Contrary to Weah’s Promise, No Coastal Highway for Southeastern Liberia


Report by Lennart Dodoo, [email protected] 

Monrovia – If you were expecting to see a new stretch of road along the beautiful coast of Liberia, from Buchanan to Rivercess, Grand Kru to Maryland, forget it – it’s not going to happen.

Hopes were high and a whole lot of praises heralded the promise of the coastal highway linking the impoverished Southern Liberia to the rest of the country. However, it seems President George Weah was speaking in a different context than what was publicly understood.

Clarifications were never made on the media’s interpretation of a brand new road that the President had said he would build until a week ago.

The construction of the coastal highway was first mentioned by President Weah when he addressed members of the 54th Legislature for first time on the state of the nation and his legislative agenda in January this year.

He said, “I would like to inform you that my immediate strategy for reducing poverty, increasing youth empowerment through job creation and training, and improving the productivity of our economy, is to embark upon a comprehensive road and highway construction program that will link all county capitals with all-weather paved primary roads.

“They will be built to the highest international standards, and linked to paved secondary farm-to-market roads that will enhance agriculture, trade, and tourism in Liberia. Particular priority will be given to a coastal highway that will run from Buchanan to Harper, which will eventually end the complete isolation of south-eastern Liberia, a condition that has existed since the formation of this country.”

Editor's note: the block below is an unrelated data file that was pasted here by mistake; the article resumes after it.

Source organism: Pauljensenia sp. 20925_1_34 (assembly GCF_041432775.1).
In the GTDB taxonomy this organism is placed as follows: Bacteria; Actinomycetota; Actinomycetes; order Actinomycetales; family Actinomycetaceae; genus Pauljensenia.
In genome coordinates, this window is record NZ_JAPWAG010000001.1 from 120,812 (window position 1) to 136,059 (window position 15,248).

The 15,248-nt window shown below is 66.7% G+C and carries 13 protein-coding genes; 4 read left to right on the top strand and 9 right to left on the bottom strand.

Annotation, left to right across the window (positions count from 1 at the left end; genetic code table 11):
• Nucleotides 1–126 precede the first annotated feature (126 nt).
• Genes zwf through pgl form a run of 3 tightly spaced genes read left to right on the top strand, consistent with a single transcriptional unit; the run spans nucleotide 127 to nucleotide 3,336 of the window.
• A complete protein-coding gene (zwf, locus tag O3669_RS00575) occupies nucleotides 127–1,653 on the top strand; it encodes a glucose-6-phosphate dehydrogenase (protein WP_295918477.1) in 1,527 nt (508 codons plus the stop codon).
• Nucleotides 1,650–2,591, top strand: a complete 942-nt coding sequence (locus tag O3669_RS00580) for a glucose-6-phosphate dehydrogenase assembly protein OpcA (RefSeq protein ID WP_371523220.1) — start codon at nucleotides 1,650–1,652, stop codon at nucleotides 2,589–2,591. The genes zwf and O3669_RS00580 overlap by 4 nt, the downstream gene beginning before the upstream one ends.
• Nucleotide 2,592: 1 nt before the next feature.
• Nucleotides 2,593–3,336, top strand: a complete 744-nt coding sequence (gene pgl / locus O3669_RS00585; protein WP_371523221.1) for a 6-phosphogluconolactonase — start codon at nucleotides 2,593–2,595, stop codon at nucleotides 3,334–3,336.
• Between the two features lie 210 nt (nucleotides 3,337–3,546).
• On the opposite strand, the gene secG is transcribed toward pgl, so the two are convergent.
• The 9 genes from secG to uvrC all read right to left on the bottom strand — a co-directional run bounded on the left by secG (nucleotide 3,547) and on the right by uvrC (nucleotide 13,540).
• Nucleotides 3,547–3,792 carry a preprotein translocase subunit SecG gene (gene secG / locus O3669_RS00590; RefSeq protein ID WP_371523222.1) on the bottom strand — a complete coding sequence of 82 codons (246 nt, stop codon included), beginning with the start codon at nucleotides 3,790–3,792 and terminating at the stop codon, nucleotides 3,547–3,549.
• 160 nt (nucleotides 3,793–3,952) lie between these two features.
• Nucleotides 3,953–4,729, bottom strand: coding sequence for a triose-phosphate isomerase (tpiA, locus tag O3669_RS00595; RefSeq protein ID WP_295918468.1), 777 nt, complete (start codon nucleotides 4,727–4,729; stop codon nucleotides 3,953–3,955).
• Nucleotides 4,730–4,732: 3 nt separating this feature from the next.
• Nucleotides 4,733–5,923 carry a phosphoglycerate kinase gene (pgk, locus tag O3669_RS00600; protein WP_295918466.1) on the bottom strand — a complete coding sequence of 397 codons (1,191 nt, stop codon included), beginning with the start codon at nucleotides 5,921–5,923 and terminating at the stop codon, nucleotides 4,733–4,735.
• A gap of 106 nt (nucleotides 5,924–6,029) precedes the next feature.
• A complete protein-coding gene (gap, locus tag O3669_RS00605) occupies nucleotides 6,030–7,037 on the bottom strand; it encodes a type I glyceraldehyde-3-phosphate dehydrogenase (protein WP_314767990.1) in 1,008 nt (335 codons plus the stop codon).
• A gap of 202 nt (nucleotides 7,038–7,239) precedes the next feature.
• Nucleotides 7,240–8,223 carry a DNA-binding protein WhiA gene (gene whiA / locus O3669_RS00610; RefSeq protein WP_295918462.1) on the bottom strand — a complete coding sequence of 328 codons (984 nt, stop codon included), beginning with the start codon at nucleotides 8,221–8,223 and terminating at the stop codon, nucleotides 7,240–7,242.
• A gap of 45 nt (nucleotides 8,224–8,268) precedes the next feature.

Liberians, especially the southeasterners, being very conversant of the difficulties they have to go through traveling to and fro counties in the region and the effects of the bad road condition on the economy of the region were very enthused by this gigantic promise.

Traveling from Monrovia to the Southeast is not only very costly compared to traveling to other parts of the country, it is also a daunting task. It would take one a whole day or two, and if the rains start to fall heavily in the Rainy Season, one should be prepared for the worst.

The Pro-Tempore of the Liberian Senate, Senator Albert Chie, who hails from Grand Kru County, told reporters last week the government does not have money to undertake the task. He said the best alternative government could employ is to pave existing roads in the region.